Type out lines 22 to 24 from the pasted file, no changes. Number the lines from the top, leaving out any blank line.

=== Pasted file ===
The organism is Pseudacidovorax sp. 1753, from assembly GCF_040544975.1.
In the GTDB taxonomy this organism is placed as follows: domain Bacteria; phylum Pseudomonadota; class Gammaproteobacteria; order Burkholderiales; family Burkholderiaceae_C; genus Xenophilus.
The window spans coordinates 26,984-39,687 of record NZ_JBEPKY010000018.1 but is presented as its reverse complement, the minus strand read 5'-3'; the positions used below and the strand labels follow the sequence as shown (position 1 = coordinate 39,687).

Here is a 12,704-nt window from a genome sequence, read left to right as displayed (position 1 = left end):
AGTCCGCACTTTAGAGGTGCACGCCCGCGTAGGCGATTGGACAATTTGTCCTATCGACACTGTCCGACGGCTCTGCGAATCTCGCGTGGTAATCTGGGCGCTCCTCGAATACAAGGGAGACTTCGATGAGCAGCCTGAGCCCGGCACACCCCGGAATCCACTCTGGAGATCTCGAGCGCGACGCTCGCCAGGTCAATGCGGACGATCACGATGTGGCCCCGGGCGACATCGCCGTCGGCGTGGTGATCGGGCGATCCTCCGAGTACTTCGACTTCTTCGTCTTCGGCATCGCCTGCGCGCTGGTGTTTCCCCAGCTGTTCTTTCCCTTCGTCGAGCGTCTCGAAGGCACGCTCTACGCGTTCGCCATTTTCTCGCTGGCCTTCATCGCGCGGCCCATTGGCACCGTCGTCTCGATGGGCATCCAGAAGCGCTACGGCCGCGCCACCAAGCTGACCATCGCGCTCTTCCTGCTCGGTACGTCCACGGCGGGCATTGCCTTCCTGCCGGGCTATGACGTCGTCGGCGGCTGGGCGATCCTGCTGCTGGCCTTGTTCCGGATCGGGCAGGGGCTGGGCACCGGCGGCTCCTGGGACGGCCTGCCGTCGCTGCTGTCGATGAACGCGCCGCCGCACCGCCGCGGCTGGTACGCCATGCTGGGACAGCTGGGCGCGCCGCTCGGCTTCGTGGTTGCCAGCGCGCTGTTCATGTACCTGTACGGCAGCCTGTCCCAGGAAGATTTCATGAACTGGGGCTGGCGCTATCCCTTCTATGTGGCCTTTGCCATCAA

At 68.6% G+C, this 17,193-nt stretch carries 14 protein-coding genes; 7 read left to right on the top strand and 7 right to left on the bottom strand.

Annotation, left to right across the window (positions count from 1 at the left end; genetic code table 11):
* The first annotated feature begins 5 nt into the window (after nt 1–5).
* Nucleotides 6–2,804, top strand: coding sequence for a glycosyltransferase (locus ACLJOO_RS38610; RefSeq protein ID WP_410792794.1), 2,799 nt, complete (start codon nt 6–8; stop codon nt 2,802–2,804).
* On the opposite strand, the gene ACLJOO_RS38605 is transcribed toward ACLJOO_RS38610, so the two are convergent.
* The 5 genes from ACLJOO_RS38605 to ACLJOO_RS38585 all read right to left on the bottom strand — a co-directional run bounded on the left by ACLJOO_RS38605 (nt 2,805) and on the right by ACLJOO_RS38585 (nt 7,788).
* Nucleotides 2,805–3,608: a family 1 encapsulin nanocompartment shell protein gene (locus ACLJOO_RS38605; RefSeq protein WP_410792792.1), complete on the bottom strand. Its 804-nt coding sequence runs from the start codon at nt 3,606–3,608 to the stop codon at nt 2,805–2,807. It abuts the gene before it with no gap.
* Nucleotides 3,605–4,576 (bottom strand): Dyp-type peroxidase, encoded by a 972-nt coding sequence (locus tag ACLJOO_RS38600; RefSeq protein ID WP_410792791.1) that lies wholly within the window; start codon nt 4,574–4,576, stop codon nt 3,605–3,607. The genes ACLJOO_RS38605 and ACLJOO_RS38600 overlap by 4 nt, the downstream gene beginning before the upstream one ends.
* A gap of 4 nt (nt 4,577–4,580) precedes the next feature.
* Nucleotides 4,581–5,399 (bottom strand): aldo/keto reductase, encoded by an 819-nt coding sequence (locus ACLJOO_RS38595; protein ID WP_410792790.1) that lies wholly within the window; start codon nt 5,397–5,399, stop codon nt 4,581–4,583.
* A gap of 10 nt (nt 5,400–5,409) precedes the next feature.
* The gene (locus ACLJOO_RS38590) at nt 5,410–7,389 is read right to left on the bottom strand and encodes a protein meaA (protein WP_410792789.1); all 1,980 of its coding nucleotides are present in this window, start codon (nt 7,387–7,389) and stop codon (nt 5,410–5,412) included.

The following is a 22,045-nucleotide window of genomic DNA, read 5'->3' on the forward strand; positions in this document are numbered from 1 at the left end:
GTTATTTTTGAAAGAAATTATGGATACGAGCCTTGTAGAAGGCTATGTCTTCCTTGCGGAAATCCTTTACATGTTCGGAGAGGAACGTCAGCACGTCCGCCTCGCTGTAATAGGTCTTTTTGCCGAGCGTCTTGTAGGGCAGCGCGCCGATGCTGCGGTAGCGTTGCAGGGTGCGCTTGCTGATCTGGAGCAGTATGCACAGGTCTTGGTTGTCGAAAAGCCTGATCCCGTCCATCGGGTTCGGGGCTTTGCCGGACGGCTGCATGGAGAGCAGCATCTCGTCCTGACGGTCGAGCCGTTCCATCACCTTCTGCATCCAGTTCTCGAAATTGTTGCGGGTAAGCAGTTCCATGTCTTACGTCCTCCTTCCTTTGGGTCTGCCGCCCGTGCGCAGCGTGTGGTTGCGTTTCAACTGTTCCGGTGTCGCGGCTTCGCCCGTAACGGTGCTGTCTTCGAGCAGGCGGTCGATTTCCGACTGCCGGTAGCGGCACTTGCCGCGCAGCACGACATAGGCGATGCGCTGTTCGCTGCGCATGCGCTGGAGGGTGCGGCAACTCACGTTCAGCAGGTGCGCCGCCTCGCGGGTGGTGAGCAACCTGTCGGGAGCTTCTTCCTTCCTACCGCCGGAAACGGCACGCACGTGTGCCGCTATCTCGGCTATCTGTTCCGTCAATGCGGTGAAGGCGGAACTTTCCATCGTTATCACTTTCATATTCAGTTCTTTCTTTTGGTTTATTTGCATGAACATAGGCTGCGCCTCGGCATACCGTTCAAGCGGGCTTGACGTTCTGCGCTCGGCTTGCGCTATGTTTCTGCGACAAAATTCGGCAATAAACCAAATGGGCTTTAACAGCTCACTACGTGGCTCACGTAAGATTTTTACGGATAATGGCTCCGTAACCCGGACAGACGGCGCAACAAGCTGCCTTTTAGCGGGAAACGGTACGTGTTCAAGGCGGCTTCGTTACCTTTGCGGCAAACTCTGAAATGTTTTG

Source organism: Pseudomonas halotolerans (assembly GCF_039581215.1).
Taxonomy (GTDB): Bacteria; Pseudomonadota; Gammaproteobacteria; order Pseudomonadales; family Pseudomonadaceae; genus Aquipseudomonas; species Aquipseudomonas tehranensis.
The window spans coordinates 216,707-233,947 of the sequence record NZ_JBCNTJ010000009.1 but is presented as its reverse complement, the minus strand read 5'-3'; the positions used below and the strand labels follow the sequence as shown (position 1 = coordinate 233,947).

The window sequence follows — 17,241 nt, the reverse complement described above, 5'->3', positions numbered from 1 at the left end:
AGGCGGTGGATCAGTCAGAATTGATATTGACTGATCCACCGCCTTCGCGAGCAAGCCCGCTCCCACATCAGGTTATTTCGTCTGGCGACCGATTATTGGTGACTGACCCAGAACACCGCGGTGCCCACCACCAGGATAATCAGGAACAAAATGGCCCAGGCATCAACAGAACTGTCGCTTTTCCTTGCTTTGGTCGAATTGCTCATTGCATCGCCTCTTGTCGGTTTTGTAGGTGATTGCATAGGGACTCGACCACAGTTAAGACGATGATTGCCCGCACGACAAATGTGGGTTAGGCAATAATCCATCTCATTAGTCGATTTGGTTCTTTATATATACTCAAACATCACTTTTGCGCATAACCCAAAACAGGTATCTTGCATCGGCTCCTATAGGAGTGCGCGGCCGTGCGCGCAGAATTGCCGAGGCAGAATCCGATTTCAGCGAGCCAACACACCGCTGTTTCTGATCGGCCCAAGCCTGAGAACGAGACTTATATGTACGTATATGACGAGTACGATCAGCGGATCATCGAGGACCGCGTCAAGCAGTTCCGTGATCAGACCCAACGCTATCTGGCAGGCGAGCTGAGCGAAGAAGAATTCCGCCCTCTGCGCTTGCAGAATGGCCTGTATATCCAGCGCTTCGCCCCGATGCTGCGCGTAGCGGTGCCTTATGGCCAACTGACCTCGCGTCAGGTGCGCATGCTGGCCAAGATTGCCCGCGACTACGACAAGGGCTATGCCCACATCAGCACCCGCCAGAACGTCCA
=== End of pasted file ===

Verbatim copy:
The window spans coordinates 216,707-233,947 of the sequence record NZ_JBCNTJ010000009.1 but is presented as its reverse complement, the minus strand read 5'-3'; the positions used below and the strand labels follow the sequence as shown (position 1 = coordinate 233,947).

The window sequence follows — 17,241 nt, the reverse complement described above, 5'->3', positions numbered from 1 at the left end:
AGGCGGTGGATCAGTCAGAATTGATATTGACTGATCCACCGCCTTCGCGAGCAAGCCCGCTCCCACATCAGGTTATTTCGTCTGGCGACCGATTATTGGTGACTGACCCAGAACACCGCGGTGCCCACCACCAGGATAATCAGGAACAAAATGGCCCAGGCATCAACAGAACTGTCGCTTTTCCTTGCTTTGGTCGAATTGCTCATTGCATCGCCTCTTGTCGGTTTTGTAGGTGATTGCATAGGGACTCGACCACAGTTAAGACGATGATTGCCCGCACGACAAATGTGGGTTAGGCAATAATCCATCTCATTAGTCGATTTGGTTCTTTATATATACTCAAACATCACTTTTGCGCATAACCCAAAACAGGTATCTTGCATCGGCTCCTATAGGAGTGCGCGGCCGTGCGCGCAGAATTGCCGAGGCAGAATCCGATTTCAGCGAGCCAACACACCGCTGTTTCTGATCGGCCCAAGCCTGAGAACGAGACTTATATGTACGTATATGACGAGTACGATCAGCGGATCATCGAGGACCGCGTCAAGCAGTTCCGTGATCAGACCCAACGCTATCTGGCAGGCGAGCTGAGCGAAGAAGAATTCCGCCCTCTGCGCTTGCAGAATGGCCTGTATATCCAGCGCTTCGCCCCGATGCTGCGCGTAGCGGTGCCTTATGGCCAACTGACCTCGCGTCAGGTGCGCATGCTGGCCAAGATTGCCCGCGACTACGACAAGGGCTATGCCCACATCAGCACCCGCCAGAACGTCCA